On April 12, 1927 the Shanghai massacre took place. This event is generally known as the April 12 Incident or Purge and was a horrific and violent attack by the military forces of Chiang Kai-shek and the forces of the Chinese Nationalist Party usually named as Kuomintang of China.


On the other side of the incident were members of the Chinese Communist Party, who were mainly tortured, executed, or killed. The events that took place in April 1927 were a turning point in the Chinese Revolution. It was the start of the anti-communist movement and violence called “White Terror”.

During this movement, communists from Kuomintang were executed or killed. Moreover, those who survived ran away from the city or were forced to go underground. While the First United Front between the Chinese Communist Party and Kuomintang ended, Soviet Russia stopped supporting the Nationalists. Many historians believe that these events were the main cause of the Chinese Civil War.

The starting point of the April 12 Incident is believed to be the alliance between the Kuomintang and the Soviet Union, which was initiated by Sun Yat-sen, founder of Kuomintang. This alliance included financial, military support, and a group of political advisors from the Soviet Union.

However, the only request from the Soviets were proper conditions for cooperation with the Chinese Communist Party. Sun agreed that Communists would join Kuomintang as individuals but not as an organization. Also, he forced Communists to support the ideology of the Kuomintang and obey party rules.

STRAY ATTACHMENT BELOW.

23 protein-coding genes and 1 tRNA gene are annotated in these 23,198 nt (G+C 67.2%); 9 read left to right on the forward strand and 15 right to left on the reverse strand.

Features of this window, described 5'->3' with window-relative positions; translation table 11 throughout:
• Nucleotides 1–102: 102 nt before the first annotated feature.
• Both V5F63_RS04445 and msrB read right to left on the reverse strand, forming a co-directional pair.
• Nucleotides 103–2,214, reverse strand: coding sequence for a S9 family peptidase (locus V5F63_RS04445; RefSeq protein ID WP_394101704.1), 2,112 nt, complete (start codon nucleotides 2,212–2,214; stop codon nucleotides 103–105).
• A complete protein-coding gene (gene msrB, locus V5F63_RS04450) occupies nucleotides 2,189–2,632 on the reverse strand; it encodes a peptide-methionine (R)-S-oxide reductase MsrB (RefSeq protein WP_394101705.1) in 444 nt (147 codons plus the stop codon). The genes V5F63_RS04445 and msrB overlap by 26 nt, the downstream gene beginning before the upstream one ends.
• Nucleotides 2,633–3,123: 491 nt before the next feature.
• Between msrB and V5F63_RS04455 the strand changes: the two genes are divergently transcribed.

Both parties were unhappy with the circumstances, and therefore the tension between the two parties increased. With the growth of Kuomintang authority and strength, this tension led to the suppression of the Chinese Communist Party and the April 12 Purge.

On April 5, Wang Jingwei, the Chen Duxiu, the leader of the Chinese Communist Party of that time, issued a declaration for the cooperation between Kuomintang and Communists. However, when Jingwei left, Chiang Kai-shek asked Green Gang and other gang leaders to form a union in opposition to Communists.

On April 12, these gang members started to attack districts controlled by the union workers, including Puding, Nanshi, and Zhabei. As a result, more than 300 people were killed or seriously injured. Some historical sources claim that more than 1000 communists were arrested, nearly 300 of them were executed, and 5000 of them went missing.

Others, however, say that 5000 to 10000 Chinese Communists were killed. The events of April 1927 prompted the Comintern in Moscow to break ties with the Guomindang. It also triggered in-fighting between communists and left-wing nationalists in Wuhan that contributed to the collapse of Wang Jingwei’s government there. Thousands of communists were forced underground in the cities or dispersed to rural areas.

In the following 20 days, more than 10000 communists in Xiamen, Fuzhou, Canton, Nanjing, and Changsha were arrested and executed. The Soviet Union officially terminated its support for Kuomintang. The Wuhan Nationalist government disrupted leaving Chiang in the position of the official Kuomintang leader.

The Shanghai massacre in 1927 had led to the Chinese Civil War when armed Communists started rebels. As a consequence of the numerous battles, the National Revolutionary Army conquered the capital of Beijing. Starting from this point unification of China took place and Kuomintang was recognized worldwide.